We’ve seen multiple stories recently about the lack of trade financing during the credit crisis. Shippers who use letters of credit are finding that some of their buyers are not willing to accept them if the issuing bank is in question. But the market always finds a way to get things done (via WSJ):

As the financial crisis chokes credit and corporate profits, specialist trade-finance firms have it so good that they are turning away potential customers.

These financiers include small hedge funds and boutique investment firms, which specialize in providing loans that help grease the wheels of the $14 trillion market in global trade. They’ve stepped in to fill some of the void left by commercial banks that left import-export businesses high and dry when they began pulling credit lines several months ago.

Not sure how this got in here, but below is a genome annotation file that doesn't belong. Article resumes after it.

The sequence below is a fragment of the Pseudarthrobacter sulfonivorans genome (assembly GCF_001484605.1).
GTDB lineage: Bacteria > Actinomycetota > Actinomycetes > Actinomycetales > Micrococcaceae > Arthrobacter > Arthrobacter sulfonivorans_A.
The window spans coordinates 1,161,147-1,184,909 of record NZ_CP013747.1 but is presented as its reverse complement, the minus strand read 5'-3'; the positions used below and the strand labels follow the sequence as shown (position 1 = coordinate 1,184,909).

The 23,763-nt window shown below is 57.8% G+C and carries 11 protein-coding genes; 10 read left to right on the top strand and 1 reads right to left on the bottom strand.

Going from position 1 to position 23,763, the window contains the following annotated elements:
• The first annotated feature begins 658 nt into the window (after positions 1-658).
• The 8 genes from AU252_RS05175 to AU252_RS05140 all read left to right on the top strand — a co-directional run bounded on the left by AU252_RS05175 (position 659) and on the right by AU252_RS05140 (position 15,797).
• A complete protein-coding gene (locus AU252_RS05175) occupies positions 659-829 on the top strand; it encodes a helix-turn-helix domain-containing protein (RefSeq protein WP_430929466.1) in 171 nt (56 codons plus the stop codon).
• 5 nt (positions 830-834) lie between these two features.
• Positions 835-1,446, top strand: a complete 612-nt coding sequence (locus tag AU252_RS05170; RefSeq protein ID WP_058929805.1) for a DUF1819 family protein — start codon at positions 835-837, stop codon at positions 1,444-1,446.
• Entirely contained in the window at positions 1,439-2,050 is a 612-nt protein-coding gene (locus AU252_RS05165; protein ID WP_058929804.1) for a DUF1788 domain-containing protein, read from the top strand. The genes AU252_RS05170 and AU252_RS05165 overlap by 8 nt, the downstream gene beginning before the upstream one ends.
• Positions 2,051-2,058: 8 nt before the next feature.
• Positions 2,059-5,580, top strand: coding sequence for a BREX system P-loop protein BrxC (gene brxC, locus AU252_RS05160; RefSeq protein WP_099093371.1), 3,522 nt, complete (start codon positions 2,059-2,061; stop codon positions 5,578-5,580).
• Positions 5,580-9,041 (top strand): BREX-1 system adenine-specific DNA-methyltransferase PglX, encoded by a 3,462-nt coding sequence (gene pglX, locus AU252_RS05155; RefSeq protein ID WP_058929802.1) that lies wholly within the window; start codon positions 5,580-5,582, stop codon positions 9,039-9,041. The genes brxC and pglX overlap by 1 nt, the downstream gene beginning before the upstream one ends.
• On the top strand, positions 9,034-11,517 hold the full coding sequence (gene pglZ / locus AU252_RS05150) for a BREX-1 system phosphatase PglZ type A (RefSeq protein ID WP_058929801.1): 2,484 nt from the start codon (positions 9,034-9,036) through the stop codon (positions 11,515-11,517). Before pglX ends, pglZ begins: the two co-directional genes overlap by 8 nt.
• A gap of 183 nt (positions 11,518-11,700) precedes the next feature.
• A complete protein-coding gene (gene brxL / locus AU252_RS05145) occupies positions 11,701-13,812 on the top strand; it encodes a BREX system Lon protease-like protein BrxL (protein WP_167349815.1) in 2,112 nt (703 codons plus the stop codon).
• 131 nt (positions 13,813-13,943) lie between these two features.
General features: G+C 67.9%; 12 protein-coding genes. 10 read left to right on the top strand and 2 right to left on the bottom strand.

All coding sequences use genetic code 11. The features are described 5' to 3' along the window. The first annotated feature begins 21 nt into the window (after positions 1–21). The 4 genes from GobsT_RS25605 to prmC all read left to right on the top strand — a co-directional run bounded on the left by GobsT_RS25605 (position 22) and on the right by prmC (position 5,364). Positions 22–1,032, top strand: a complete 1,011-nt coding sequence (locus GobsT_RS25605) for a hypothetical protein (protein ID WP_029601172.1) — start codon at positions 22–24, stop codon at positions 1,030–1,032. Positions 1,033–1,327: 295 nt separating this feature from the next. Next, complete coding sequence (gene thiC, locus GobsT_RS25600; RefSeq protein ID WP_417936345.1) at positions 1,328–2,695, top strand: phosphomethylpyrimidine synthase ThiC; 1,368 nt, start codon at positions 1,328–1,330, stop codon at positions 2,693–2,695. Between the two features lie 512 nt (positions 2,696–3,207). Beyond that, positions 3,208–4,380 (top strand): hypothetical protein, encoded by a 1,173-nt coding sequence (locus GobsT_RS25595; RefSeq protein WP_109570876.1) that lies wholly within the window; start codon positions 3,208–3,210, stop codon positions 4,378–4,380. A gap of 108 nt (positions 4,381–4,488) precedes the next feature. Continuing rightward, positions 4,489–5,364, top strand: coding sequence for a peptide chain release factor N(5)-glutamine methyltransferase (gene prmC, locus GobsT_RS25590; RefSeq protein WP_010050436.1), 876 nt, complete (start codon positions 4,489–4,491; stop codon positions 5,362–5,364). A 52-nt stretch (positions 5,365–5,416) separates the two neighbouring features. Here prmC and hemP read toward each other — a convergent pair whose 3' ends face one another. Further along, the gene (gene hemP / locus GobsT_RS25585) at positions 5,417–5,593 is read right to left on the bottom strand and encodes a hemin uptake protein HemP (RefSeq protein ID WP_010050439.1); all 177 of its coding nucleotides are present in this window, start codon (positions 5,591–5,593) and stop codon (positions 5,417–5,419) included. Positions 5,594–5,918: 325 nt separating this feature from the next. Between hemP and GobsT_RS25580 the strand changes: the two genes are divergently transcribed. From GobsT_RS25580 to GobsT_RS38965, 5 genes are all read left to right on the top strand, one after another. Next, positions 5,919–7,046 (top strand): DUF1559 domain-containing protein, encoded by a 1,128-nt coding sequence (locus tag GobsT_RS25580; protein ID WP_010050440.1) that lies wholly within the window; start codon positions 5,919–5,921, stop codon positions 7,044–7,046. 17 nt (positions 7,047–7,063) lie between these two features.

Too Busy?

“Everyday we get three to four phone calls and emails from companies looking for loans,” said Mead Welles, president and founder of Octagon Asset Management LLC, a New York-based hedge fund that focuses on trade loans. “We simply can’t fund them all.”

Is there as much trade financing as there was? No, but there also isn’t as much trade. The point is that the market always finds a way. If there is a demand for trade financing and banks are not willing to provide it, someone else will.

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